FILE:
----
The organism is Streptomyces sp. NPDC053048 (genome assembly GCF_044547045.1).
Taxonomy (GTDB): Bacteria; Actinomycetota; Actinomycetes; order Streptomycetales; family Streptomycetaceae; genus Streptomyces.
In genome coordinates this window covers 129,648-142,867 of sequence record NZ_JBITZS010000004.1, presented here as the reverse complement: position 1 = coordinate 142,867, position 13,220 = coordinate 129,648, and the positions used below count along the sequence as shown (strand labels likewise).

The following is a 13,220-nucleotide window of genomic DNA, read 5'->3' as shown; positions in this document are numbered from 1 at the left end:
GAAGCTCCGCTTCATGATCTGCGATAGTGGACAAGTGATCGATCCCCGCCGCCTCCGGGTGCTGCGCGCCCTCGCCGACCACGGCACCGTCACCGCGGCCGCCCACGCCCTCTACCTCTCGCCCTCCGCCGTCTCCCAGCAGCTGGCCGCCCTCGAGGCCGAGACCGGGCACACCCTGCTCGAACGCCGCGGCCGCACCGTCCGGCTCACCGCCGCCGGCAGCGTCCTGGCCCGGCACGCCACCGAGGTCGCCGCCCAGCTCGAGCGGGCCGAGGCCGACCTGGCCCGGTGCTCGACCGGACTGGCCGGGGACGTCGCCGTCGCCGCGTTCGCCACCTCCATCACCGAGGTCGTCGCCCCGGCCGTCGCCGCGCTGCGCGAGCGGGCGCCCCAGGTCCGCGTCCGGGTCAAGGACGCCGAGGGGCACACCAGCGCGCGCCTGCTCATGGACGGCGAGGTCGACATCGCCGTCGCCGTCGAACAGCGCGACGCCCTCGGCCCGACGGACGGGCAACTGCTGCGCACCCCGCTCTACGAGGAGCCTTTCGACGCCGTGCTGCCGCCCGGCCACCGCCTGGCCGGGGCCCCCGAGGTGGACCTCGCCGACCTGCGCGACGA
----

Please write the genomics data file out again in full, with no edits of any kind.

The organism is Streptomyces sp. NPDC053048 (genome assembly GCF_044547045.1).
Taxonomy (GTDB): Bacteria; Actinomycetota; Actinomycetes; order Streptomycetales; family Streptomycetaceae; genus Streptomyces.
In genome coordinates this window covers 129,648-142,867 of sequence record NZ_JBITZS010000004.1, presented here as the reverse complement: position 1 = coordinate 142,867, position 13,220 = coordinate 129,648, and the positions used below count along the sequence as shown (strand labels likewise).

The following is a 13,220-nucleotide window of genomic DNA, read 5'->3' as shown; positions in this document are numbered from 1 at the left end:
GAAGCTCCGCTTCATGATCTGCGATAGTGGACAAGTGATCGATCCCCGCCGCCTCCGGGTGCTGCGCGCCCTCGCCGACCACGGCACCGTCACCGCGGCCGCCCACGCCCTCTACCTCTCGCCCTCCGCCGTCTCCCAGCAGCTGGCCGCCCTCGAGGCCGAGACCGGGCACACCCTGCTCGAACGCCGCGGCCGCACCGTCCGGCTCACCGCCGCCGGCAGCGTCCTGGCCCGGCACGCCACCGAGGTCGCCGCCCAGCTCGAGCGGGCCGAGGCCGACCTGGCCCGGTGCTCGACCGGACTGGCCGGGGACGTCGCCGTCGCCGCGTTCGCCACCTCCATCACCGAGGTCGTCGCCCCGGCCGTCGCCGCGCTGCGCGAGCGGGCGCCCCAGGTCCGCGTCCGGGTCAAGGACGCCGAGGGGCACACCAGCGCGCGCCTGCTCATGGACGGCGAGGTCGACATCGCCGTCGCCGTCGAACAGCGCGACGCCCTCGGCCCGACGGACGGGCAACTGCTGCGCACCCCGCTCTACGAGGAGCCTTTCGACGCCGTGCTGCCGCCCGGCCACCGCCTGGCCGGGGCCCCCGAGGTGGACCTCGCCGACCTGCGCGACGA